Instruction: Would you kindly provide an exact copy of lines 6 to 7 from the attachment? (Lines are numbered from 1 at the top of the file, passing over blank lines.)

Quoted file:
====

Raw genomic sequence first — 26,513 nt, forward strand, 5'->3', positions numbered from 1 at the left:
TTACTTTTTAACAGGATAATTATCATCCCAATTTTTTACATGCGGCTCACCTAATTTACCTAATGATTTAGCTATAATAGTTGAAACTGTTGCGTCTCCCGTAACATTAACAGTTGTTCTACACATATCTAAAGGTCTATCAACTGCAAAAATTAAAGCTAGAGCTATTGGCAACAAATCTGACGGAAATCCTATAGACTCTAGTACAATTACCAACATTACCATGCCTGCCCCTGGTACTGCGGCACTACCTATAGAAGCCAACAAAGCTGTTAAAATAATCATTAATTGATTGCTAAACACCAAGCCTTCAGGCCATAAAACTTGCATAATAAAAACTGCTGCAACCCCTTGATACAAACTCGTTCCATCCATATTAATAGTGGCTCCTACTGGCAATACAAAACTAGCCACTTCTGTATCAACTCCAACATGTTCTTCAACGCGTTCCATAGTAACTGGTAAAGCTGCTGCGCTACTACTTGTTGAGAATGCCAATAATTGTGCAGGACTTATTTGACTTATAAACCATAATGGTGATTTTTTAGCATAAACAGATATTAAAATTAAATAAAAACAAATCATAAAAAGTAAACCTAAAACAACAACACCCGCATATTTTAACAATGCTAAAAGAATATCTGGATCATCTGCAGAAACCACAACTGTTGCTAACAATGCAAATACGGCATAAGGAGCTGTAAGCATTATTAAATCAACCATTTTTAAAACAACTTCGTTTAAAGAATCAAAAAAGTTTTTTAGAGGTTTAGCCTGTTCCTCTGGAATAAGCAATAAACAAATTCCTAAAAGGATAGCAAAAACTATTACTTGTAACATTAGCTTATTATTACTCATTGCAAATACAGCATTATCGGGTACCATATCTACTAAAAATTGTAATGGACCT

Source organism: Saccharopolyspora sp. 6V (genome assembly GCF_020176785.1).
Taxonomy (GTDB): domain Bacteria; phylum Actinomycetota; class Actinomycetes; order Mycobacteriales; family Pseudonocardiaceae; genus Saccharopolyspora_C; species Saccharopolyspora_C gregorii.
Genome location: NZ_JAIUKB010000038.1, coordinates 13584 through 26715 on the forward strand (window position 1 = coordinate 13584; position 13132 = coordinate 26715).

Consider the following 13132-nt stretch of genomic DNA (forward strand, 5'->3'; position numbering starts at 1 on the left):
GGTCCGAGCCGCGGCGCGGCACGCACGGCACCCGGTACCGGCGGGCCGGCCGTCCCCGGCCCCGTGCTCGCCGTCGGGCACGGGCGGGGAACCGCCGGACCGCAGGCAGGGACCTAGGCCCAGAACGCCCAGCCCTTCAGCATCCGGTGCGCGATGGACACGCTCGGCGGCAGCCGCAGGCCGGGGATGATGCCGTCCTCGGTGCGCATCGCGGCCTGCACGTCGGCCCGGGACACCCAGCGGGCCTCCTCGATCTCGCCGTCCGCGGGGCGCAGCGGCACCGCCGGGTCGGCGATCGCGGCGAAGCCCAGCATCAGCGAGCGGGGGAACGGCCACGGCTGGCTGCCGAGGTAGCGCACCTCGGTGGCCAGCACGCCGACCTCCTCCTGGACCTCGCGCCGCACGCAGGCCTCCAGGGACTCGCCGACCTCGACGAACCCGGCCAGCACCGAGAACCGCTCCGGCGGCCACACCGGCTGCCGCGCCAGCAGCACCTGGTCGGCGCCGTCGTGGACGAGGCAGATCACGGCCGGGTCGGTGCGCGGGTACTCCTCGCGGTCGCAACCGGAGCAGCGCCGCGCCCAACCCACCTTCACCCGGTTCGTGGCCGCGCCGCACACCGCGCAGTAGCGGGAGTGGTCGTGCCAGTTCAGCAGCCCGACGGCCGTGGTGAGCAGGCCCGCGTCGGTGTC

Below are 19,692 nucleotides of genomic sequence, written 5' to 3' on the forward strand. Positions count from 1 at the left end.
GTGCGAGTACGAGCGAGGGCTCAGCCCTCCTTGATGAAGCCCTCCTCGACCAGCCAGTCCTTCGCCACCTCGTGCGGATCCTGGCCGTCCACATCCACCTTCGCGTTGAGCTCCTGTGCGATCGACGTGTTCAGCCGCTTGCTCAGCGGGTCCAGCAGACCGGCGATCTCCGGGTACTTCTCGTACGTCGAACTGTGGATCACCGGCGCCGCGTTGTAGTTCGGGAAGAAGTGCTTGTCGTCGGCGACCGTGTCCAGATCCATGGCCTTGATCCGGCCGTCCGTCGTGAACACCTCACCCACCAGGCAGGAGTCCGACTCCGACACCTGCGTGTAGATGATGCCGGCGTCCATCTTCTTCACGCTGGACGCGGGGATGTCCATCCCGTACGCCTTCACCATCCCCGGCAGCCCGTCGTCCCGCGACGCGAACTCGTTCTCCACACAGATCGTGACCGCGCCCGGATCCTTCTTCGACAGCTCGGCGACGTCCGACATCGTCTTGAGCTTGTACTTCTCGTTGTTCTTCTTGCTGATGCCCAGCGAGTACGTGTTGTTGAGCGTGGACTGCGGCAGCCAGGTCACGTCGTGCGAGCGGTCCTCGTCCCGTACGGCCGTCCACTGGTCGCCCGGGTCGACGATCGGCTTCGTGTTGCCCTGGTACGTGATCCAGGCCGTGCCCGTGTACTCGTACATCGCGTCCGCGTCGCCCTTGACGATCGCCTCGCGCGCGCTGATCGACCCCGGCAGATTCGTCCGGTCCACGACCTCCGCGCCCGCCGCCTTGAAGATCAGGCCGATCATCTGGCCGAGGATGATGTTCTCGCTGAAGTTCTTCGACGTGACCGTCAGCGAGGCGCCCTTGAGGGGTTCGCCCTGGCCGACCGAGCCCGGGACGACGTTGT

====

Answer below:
Consider the following 13132-nt stretch of genomic DNA (forward strand, 5'->3'; position numbering starts at 1 on the left):
GGTCCGAGCCGCGGCGCGGCACGCACGGCACCCGGTACCGGCGGGCCGGCCGTCCCCGGCCCCGTGCTCGCCGTCGGGCACGGGCGGGGAACCGCCGGACCGCAGGCAGGGACCTAGGCCCAGAACGCCCAGCCCTTCAGCATCCGGTGCGCGATGGACACGCTCGGCGGCAGCCGCAGGCCGGGGATGATGCCGTCCTCGGTGCGCATCGCGGCCTGCACGTCGGCCCGGGACACCCAGCGGGCCTCCTCGATCTCGCCGTCCGCGGGGCGCAGCGGCACCGCCGGGTCGGCGATCGCGGCGAAGCCCAGCATCAGCGAGCGGGGGAACGGCCACGGCTGGCTGCCGAGGTAGCGCACCTCGGTGGCCAGCACGCCGACCTCCTCCTGGACCTCGCGCCGCACGCAGGCCTCCAGGGACTCGCCGACCTCGACGAACCCGGCCAGCACCGAGAACCGCTCCGGCGGCCACACCGGCTGCCGCGCCAGCAGCACCTGGTCGGCGCCGTCGTGGACGAGGCAGATCACGGCCGGGTCGGTGCGCGGGTACTCCTCGCGGTCGCAACCGGAGCAGCGCCGCGCCCAACCCACCTTCACCCGGTTCGTGGCCGCGCCGCACACCGCGCAGTAGCGGGAGTGGTCGTGCCAGTTCAGCAGCCCGACGGCCGTGGTGAGCAGGCCCGCGTCGGTGTC